Candida albicans augments staphylococcus aureus virulence by engaging the staphylococcal agr quorum sensing system

Olivia A. Todd, Paul L. Fidel, Janette M. Harro, Jamese J. Hilliard, Christine Tkaczyk, Bret R. Sellman, Mairi C. Noverr, Brian Peters

Research output: Contribution to journalArticle

Abstract

Candida albicans and Staphylococcus aureus are among the most prevalent nosocomial pathogens that are responsible for severe morbidity and mortality, even with appropriate treatment. Using a murine model of polymicrobial intraabdominal infection (IAI), we have previously shown that coinfection with these pathogens results in synergistic lethality that is partially dependent on exacerbated prostaglandin signaling, while monomicrobial infection is nonlethal. Therefore, the objective of this study was to identify staphylococcal virulence determinants that drive lethal synergism during polymicrobial IAI. Using the toxigenic S. aureus strain JE2, we observed that coinfection with C. albicans led to a striking 80 to 100% mortality rate within 20 h postinoculation (p.i.) while monomicrobial infections were nonlethal. Use of a green fluorescent protein (GFP)-P3 promoter S. aureus reporter strain revealed enhanced activation of the staphylococcal agr quorum sensing system during in vitro polymicrobial versus monomicrobial growth. Analyses by quantitative real-time PCR (qPCR), Western blot, and toxin functional assays confirmed enhanced agr-associated gene transcription and increases in secreted alpha- and delta-toxins. C. albicans-mediated elevated toxin production and hemolytic activity were determined to be agrA dependent, and genetic knockout and complementation of hla identified alpha-toxin as the key staphylococcal virulence factor driving lethal synergism. Analysis of mono- and polymicrobial infections 8 h p.i. demonstrated equivalent bacterial burdens in the peritoneal cavity but significantly elevated levels of alpha-toxin (3-fold) and the eicosanoid prostaglandin E2 (PGE2) (4- fold) during coinfection. Importantly, prophylactic passive immunization using the monoclonal anti-alpha-toxin antibody MEDI4893* led to significantly improved survival rates compared to those following treatment with isotype control antibody. Collectively, these results define alpha-toxin as an essential virulence determinant during C. albicans-S. aureus IAI and describe a novel mechanism by which a humanpathogenic fungus can augment the virulence of a highly pathogenic bacterium in vivo. IMPORTANCE Relatively little is known about the complex interactions and signaling events that occur between microbes and even less so about how microbial "cross talk" shapes human health and disease. Candida albicans (a fungus) and Staphylococcus aureus (a bacterium) are formidable human nosocomial pathogens, causing severe morbidity and mortality. Moreover, they are frequently coisolated from central venous catheters and deep-seated infections, including intra-abdominal sepsis. In this work, we have shown that coinfection with C. albicans and S. aureus is highly lethal, leading to > 80% mortality by day 1 postinfection, whereas monoinfection with C. albicans or S. aureus does not cause mortality. This infectious synergism is dependent on the expression of staphylococcal alpha-toxin, and secretion of this potent virulence factor is actually augmented by C. albicans via an agr-dependent mechanism. Moreover, prophylactic neutralization of alpha-toxin with a monoclonal antibody is sufficient to elicit protection during coinfection. Therefore, we have demonstrated that a pathogenic fungus can enhance virulence determinants of a bacterium in vivo with devastating consequences to the host. These results have important implications in the surveillance and treatment of polymicrobial disease and highlight the dynamic intersection of environment, pathogens, and host.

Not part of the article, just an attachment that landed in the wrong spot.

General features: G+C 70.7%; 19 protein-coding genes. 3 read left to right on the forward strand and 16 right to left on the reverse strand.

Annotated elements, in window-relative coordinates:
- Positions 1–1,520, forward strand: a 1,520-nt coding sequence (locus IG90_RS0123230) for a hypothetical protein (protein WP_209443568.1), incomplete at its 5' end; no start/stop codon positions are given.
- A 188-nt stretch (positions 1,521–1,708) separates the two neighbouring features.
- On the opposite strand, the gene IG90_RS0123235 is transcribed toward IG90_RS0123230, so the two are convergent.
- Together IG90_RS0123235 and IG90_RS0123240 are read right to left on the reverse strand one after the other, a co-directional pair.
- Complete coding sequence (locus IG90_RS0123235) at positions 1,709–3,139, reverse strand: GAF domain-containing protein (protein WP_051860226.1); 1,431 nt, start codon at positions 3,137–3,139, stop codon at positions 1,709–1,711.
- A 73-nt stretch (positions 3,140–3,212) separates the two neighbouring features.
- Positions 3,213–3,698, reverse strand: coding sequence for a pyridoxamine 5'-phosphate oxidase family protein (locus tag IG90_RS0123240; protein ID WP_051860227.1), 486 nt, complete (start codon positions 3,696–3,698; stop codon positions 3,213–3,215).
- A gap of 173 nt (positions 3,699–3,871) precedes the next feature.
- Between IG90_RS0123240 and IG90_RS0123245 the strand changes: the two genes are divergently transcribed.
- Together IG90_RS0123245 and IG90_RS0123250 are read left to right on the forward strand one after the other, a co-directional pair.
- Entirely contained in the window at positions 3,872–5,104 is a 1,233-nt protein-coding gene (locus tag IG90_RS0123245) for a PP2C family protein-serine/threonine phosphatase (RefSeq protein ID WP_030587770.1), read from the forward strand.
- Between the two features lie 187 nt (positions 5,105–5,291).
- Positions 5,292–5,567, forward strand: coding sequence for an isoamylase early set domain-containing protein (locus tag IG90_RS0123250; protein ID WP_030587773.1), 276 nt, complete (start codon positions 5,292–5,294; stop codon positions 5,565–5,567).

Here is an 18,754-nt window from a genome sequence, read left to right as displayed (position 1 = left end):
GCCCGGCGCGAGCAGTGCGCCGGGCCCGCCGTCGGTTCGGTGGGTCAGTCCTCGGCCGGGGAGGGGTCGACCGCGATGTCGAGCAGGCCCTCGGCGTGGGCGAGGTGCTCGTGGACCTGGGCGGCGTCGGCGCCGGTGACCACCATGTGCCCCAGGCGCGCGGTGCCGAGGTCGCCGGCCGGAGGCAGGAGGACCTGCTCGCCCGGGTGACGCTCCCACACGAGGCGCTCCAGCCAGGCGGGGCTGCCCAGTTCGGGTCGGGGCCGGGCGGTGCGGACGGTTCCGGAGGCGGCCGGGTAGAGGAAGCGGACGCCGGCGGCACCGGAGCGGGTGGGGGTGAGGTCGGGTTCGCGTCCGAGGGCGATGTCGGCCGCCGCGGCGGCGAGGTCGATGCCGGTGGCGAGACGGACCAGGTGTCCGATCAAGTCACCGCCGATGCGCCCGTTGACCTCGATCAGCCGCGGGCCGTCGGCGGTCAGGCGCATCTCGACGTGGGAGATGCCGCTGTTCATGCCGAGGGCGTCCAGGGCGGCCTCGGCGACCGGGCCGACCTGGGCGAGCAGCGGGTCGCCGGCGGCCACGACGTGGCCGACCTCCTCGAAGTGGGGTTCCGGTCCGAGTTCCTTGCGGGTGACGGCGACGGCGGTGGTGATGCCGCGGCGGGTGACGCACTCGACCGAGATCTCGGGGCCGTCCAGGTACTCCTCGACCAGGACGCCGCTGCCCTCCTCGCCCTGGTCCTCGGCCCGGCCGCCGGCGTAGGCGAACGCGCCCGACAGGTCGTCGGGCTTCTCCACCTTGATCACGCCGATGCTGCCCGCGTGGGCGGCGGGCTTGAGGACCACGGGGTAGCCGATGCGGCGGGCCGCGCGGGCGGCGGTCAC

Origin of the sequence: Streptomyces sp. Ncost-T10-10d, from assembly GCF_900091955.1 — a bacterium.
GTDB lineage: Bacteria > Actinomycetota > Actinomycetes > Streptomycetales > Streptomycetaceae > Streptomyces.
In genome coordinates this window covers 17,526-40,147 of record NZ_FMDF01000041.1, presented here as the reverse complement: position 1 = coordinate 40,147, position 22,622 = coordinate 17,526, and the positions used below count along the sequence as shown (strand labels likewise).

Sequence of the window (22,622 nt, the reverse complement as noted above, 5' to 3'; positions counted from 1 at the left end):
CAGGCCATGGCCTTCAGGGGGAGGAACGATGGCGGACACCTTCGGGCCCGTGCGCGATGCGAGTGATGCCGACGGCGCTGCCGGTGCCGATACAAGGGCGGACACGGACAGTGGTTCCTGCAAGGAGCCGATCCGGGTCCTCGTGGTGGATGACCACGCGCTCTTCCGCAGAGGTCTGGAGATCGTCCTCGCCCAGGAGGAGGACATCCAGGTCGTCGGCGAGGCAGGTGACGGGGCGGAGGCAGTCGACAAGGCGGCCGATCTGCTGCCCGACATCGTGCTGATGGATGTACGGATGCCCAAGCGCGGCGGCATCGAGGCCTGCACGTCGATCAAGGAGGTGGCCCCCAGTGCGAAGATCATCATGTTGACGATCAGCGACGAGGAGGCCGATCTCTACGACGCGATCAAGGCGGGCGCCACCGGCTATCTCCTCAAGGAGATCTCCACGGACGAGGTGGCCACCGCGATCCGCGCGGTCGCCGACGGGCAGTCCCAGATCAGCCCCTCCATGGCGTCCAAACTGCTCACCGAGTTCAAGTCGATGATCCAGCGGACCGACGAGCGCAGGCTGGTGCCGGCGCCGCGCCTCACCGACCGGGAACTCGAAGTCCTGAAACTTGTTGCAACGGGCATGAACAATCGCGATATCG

Original languageEnglish (US)
Article numbere00910-19
JournalmBio
Volume10
Issue number3
DOIs
StatePublished - May 1 2019

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Quorum Sensing
Candida albicans
Coinfection
Virulence
Staphylococcus aureus
Intraabdominal Infections
Mortality
Fungi
Virulence Factors
Bacteria
Morbidity
Passive Immunization
Central Venous Catheters
Eicosanoids
Antibodies
Peritoneal Cavity
Green Fluorescent Proteins
Infection
Dinoprostone
Prostaglandins

All Science Journal Classification (ASJC) codes

  • Microbiology
  • Virology

Cite this